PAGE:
This is a step by step how-to for modifying a standard Saito 56/62/72 RC carb for use on a Control Line Stunt Ship. Over the last couple years I have tried just about every intake configuration imaginable on every Saito I use 30,40,56 and 62 and in my opinion a spigot with choke adjustment screw provides the most consistent runs of any other intake configuration. This How-To also applies to the Saito CL intake.
Have to give proper credit as the basic idea for this mod wasn't mine. It resulted from seeing what Allan Perret did with a Saito 40 and tips freely shared by Brad Walker and the Moon brothers. All I can say is everyone that has seen my Saitos run say they are among the best running 4 strokes they have witnessed. Now lets get started...
Modifying Saito 56/62 Carb for Control Line
By Bob Reeves
After proper break in remove the carb and completely disassemble as in the photo above. While you are at it remove the throttle leaver and idle screw from the barrel. The barrel will be used later during reassembly.
Next step is to press out the spray bar so the tip can be cut down. This is necessary to allow clearance for the choke adjustment screw. This vice has aluminum inserts in the jaws and will not damage the end of the spray bar. The spray bar is a press fit but comes out fairly easily. NOTE: Have since ran into a couple of these that were in so tight that simply using a vice as above would mess up the end of the spray bar. I now screw the needle valve in part way and use the needle valve to press out the spray bar.
I chuck the spray bar in my lathe and cut .06 inches off the end. The photo above shows a comparison between a stock Saito part and a modified part. .
On the 30 and 40 the idle stop screw is 90 degrees to the carb barrel and easily replaced with a set screw to lock the replacement barrel in place. This isn't the case on the 56/62 carb so I drill and tap the cast in boss on the carb body for a 4-40 set screw. The scrap aluminum block shown already had a 45 degree angled surface, I simply drilled and tapped it to facilitate mounting the carb body in my mini mill. The angle isn't perfectly perpendicular to the boss but close enough to work just fine.
Now comes the fun part, making a new barrel. I start with a piece of round aluminum stock first turning the OD for a snug fit inside the carb body. This ends up being close to .424 inches.
Once the OD is finished it's back to the mill to drill the venturi hole. I use a letter D drill bit which is .246". First center drill to be sure the placement of the hole is centered in the stock and 0.315" from the end. I use a centering jig from LittleMachineShop.com to make sure the bit is centered when drilling round stock.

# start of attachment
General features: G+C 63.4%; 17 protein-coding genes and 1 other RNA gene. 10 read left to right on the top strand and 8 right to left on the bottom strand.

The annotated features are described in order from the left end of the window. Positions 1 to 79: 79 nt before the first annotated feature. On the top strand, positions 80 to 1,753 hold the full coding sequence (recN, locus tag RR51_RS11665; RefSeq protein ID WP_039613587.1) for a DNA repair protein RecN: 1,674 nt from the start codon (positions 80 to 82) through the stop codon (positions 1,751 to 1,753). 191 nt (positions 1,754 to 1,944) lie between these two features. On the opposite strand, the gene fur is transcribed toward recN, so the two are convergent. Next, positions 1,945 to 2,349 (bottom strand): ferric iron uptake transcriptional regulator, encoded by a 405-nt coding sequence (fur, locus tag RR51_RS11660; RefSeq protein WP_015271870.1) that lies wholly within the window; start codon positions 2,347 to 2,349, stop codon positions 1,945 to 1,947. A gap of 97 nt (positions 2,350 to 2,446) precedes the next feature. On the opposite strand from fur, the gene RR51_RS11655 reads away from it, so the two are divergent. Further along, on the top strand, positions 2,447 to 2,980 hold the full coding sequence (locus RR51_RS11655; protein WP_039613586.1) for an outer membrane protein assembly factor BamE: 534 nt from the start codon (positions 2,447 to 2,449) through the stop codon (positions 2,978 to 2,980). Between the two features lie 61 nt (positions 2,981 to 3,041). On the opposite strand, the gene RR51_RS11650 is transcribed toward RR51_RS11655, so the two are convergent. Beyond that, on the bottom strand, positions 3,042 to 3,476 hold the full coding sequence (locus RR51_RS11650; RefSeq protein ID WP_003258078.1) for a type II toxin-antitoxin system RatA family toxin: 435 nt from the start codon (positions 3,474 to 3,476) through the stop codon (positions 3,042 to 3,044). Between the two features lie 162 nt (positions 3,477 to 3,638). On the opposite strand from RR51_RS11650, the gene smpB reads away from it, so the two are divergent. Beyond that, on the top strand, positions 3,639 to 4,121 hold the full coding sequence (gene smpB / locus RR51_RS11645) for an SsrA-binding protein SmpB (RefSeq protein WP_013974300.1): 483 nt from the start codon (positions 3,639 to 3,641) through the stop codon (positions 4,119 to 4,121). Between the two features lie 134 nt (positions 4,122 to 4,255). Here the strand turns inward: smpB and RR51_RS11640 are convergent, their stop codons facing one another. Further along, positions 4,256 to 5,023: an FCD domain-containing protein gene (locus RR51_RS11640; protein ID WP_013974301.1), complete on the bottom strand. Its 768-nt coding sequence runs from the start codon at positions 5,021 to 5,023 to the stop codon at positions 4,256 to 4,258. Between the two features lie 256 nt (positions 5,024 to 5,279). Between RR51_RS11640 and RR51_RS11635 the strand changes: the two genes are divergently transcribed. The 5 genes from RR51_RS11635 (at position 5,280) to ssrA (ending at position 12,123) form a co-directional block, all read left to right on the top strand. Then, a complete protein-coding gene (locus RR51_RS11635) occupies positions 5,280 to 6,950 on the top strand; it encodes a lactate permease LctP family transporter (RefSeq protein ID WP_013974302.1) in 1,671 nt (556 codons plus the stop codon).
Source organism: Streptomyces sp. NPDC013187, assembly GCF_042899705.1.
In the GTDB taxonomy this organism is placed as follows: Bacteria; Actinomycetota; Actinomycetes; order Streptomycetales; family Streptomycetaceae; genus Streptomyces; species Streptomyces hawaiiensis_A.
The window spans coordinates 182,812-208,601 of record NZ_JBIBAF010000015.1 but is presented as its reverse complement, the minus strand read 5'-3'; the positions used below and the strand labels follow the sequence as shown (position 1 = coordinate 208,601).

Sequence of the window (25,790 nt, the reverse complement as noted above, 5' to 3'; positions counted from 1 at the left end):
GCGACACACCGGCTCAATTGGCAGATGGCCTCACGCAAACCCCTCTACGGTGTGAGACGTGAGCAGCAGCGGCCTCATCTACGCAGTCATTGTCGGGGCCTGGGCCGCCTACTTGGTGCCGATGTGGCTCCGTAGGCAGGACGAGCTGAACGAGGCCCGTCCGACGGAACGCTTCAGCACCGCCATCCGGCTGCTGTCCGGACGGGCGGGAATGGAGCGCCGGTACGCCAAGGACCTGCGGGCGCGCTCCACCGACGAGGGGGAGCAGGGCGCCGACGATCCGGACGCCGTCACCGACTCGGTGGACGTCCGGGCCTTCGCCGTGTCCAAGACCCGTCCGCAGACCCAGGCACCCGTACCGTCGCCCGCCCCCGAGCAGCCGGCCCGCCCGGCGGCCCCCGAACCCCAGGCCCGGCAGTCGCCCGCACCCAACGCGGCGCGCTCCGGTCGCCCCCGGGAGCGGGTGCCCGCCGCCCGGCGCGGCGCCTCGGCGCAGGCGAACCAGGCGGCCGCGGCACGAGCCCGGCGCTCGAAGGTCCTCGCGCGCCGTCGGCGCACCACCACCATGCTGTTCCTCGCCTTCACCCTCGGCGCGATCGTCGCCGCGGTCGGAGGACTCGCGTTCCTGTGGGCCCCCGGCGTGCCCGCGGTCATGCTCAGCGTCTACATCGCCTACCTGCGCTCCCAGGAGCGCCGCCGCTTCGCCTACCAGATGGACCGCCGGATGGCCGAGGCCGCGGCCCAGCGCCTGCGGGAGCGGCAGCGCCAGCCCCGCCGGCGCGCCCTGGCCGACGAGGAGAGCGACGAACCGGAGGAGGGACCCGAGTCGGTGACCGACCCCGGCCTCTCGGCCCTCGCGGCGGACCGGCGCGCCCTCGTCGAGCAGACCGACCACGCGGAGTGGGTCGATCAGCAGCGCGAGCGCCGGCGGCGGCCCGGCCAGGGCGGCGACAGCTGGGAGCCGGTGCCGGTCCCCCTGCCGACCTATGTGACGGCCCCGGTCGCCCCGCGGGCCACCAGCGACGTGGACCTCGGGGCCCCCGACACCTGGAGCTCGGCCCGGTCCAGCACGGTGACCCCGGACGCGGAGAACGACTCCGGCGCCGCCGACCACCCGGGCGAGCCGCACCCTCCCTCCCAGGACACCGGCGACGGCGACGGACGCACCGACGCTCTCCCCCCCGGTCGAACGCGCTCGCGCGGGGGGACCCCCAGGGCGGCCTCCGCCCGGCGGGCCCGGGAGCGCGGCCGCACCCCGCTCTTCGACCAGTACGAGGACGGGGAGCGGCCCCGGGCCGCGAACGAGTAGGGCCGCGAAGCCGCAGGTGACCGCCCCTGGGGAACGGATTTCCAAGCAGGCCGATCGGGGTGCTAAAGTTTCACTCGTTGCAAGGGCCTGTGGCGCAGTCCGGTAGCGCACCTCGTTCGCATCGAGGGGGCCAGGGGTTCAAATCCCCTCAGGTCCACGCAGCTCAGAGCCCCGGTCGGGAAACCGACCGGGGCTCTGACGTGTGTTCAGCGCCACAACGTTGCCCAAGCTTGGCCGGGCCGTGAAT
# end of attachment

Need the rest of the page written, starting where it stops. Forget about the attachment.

Then it's back to the lathe to drill and machine the end to fit over and clear the steps on the spray bar. First center drill then drill all the way through with a #46 drill bit. This provides clearance for the spigot. Next drill almost all the way through (at least 0.15" deep) with a # 28 bit to provide clearance for the first step.
To provide clearance for the spray bar flange I first drill the end of the new barrel using a letter J bit and just go far enough to make the hole the full drill size. Stop when the hole just gets to the largest diameter of the bit. Then use a small boring bar to square up the inside edge. The flange on the spray bar is only 0.02" thick and all you need is enough to clear it.
Last steps to finish up the new barrel is cutting it off at the proper length 0.775" then chuck it back in the lathe to drill and tap the other end for a 1/4 - 20 nylon bolt. The above rough drawing shows the steps needed for the spray bar, test fit, the spray bar flange should be flush with the end of the barrel.
The spray bar can now be reinstalled into the carb body. Use the stock barrel turned around and a 1/4 inch drive socket to back up the carb body. Line up the feed hole in the spray bar with the threaded hole for the fuel nipple and press the spray bar back in using caution not to damage the spray bar or carb body.
The needle retainer, spray bar nut and fuel nipple can now be reinstalled. I use a dab of lock tight on the threads of the spray bar next to the carb body and a dab on the threads of the fuel nipple. This is more to seal everything up rather than a thread lock. The above photo shows what it should look like when reassembled.
The new barrel can now be installed in the carb body. I use a dab of JB weld around the outside of the barrel just to be sure I don't have any air leaks between the barrel and carb body. Insert a 4-40 set screw to lock the barrel in place then the nylon choke adjust screw. When the JB weld has cured it's it's ready to install on the engine.